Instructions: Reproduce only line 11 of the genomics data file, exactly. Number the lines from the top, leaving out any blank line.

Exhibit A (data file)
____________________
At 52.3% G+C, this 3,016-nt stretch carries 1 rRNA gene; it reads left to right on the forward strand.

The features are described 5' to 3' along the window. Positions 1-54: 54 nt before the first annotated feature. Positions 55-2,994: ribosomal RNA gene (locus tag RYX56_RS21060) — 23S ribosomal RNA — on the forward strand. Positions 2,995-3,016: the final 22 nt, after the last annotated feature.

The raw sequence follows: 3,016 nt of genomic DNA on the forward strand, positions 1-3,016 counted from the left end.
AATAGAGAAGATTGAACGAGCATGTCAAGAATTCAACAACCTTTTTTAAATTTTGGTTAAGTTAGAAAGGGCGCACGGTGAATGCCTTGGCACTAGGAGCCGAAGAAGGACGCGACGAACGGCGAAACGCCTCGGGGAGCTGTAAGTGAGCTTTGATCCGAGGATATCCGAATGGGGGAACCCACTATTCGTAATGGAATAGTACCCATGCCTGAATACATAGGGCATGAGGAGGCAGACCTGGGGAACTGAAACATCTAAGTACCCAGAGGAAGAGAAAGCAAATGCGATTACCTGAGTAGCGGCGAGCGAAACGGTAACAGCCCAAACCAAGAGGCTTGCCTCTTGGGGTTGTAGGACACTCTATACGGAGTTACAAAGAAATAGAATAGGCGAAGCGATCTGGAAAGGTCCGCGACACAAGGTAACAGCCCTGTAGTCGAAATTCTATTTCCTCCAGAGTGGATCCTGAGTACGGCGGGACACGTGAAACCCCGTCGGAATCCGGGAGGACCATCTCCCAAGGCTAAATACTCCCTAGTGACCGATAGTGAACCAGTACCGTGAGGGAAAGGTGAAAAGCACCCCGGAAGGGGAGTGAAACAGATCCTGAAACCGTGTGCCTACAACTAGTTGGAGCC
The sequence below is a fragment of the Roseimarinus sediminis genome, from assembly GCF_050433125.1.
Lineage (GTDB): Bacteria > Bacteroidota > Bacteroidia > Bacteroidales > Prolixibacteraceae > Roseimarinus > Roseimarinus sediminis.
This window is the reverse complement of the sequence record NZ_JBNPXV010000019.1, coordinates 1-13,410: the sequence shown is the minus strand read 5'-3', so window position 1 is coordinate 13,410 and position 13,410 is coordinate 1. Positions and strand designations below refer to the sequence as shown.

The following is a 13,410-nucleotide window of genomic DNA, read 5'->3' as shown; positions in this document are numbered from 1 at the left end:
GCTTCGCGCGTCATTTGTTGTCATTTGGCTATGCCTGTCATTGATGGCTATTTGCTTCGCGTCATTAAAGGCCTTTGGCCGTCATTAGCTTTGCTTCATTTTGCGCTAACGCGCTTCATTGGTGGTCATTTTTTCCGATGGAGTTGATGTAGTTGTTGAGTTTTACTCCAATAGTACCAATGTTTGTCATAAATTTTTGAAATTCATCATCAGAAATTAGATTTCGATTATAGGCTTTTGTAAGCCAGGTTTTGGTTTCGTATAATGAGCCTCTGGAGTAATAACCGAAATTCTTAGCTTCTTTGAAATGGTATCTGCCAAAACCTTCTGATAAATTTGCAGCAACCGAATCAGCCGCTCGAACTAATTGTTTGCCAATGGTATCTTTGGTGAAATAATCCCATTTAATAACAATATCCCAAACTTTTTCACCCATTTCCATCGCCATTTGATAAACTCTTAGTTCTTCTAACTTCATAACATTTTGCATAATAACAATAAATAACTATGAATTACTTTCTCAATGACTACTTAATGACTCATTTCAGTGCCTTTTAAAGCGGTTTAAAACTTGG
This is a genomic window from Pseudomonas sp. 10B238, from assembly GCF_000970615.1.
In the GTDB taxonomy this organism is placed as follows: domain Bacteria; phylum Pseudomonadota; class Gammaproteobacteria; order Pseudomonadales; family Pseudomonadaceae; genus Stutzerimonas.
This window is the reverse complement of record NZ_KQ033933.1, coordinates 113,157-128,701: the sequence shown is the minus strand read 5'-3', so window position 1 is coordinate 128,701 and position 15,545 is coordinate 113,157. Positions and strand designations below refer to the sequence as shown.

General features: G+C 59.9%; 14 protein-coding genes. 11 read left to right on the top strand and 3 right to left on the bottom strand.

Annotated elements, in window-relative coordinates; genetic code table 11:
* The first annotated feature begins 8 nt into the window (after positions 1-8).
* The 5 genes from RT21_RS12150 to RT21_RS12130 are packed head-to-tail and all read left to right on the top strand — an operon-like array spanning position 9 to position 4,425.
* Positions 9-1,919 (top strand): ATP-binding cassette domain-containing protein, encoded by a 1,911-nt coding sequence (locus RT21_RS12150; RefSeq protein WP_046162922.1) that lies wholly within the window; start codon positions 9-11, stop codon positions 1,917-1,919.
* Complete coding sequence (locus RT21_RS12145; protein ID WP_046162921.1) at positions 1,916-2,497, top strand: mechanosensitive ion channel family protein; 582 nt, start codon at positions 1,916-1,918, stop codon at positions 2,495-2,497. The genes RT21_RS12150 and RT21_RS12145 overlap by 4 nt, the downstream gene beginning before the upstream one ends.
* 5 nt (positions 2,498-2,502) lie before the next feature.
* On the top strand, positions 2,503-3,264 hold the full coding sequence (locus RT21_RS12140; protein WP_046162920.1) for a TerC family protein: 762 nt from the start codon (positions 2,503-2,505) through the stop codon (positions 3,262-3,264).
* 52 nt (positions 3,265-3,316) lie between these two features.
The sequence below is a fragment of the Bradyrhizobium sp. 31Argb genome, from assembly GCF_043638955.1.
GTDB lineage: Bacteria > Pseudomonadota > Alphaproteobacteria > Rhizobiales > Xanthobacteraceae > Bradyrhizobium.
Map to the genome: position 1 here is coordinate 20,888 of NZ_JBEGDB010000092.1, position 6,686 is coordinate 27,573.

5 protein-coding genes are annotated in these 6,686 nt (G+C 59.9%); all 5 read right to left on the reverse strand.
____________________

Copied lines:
In the GTDB taxonomy this organism is placed as follows: domain Bacteria; phylum Pseudomonadota; class Gammaproteobacteria; order Pseudomonadales; family Pseudomonadaceae; genus Stutzerimonas.